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The home for coverage of all FHC athletics

FHC Sports Report

The home for coverage of all FHC athletics

FHC Sports Report

The Scoreboard Screen: the barriers expressed in 42 left me in awestruck


With the Major League Baseball Playoffs in our midst, I decided to review a movie revolving around baseball, and what better movie to start out with than 42, directed by Brian Helgeland?

Going into this movie, I didn’t truly know what to expect other than it would be based on the player Jackie Robinson. However, the few expectations that I had in place were blown out of the water. From the outstanding cast to the heart-wrenching scenes, there was so much in the movie that left me questioning how we can truly be impacted by the people around us. 

This all started with the talking of Branch Rickey—who was played by Harrison Ford—which would rope me in for the rest of the movie. Although I have always been a fan of most of Ford’s work, this movie, in particular, showcased how terrific of an actor he truly is. He, along with Chadwick Boseman—who plays Robinson—set the stage for this fantastic movie. 

As the movie progresses, there were many moments that left me in horror of how horrible others can treat one person based on something they can’t control. Even though this is something that most of us are well aware of, the lasting impact that it can have on the other person is something that we don’t always see or acknowledge. There was one scene in particular that left me in shock, which would be the Phillidalpha Phillies manager, Ben Chapman, taunting Robinson due to the color of his skin. However, what struck me the most was how defenseless Robinson had to be in order not to be arrested or killed. 

One part that followed that would show to me the phenomenal casting would be the talk that Rickey would give to Robinson. Within this talk, it would not only show the mentorship between the two, but even though they were on opposite sides of the racism spectrum, there was still this way of them coming together. Mainly being Rickey saying how he doesn’t know how Robinson feels, but Robinson does and has to be above all who look down on him. 

We also are shown how displeased people were with him coming up to the major leagues, not just the fans but the players as well. Due to this, there was this divide that was acknowledged throughout the entire movie. Even with this being one of the main messages, it still left a thought of how much we are still like this to this day. 

However, as someone who has been an athlete for the majority of my life, a part that left me pondering over the movie would be what happened after the hotel scene. This part of the movie showed how Robinson wasn’t the only one impacted, but rather everyone around him who was involved: coaches, managers, owner, and teammates. For me, it hurt the most with the players fighting against one another because I was taught to play as a team. It doesn’t matter what others may think, but we will stand together no matter what; we win as a team, and we lose as a team.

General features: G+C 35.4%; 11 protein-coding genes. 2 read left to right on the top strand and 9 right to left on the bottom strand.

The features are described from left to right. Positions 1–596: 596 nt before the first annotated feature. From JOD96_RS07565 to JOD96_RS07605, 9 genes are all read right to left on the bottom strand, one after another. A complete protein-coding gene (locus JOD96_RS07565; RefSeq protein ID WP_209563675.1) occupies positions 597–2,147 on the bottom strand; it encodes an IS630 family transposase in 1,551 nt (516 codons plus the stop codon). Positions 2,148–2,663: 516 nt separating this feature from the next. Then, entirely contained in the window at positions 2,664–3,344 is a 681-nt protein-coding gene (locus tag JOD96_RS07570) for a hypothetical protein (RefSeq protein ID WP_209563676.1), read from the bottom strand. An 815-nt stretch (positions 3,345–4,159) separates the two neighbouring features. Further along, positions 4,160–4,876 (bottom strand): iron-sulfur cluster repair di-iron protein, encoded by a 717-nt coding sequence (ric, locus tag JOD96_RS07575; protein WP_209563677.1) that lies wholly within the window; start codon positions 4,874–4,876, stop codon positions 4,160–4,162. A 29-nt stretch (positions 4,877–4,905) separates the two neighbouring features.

Following this scene, with the team not allowed to stay at the hotel, we would start to see a shift within the team to stand beside him. That would include when Pee Wee Reese came to the realization that what they are doing is more than just playing ball, but rather changing history. When he puts his arm around Robinson at a game that his entire family is there—who doesn’t support what is happening—there is this sense of relief that washed over me that there can be humanity with one another, even if one is going against everything they were grown up to believe. 

Overall, after sitting on my couch in awestruck next to my dad, there was this feeling of how much we have come throughout the world of sports. Although we still have a long way to go, from when Robinson joined in 1947 to where MLB is now, there is much growth that has been made. And as I start to gear up to watch my favorite Major League Baseball team, the Chicago Cubs, hopefully play in the playoffs, there will always be this thought in the back of my mind for all the athletes who sacrificed their beliefs and equality to propel sports representation, of all different people, forward.

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About the Contributor
Olivia Oorbeck
Olivia Oorbeck, Editor-in-Chief
Olivia Oorbeck is a senior on the FHC Sports Report. She is excited about entering her second and final year on the staff. This year, she received the title of editor-in-chief alongside Lily Ohlman. Olivia was a competitive swimmer for eleven years but is part of the ski and water polo teams here at FHC. Her favorite things to do in her free time are art, makeup, or reading. She is an avid sports fan and loves learning new things about different sports. When she graduates, she hopes to go into aviation or aeronautical engineering. Although she doesn't plan on going into any form of journalism, she has a passion for writing and the experiences that come along with it. Her favorite sports team: The Chicago Cubs Her dream vacation: Most places throughout Europe Her pets: She has three dogs and three cats Unusual facts about her: She prefers cold weather over warm weather, so winter is her favorite season; tea over coffee any day; knows how to fly a plane better than driving a boat; and can very much be an introvert at times even though she seems like an extrovert.

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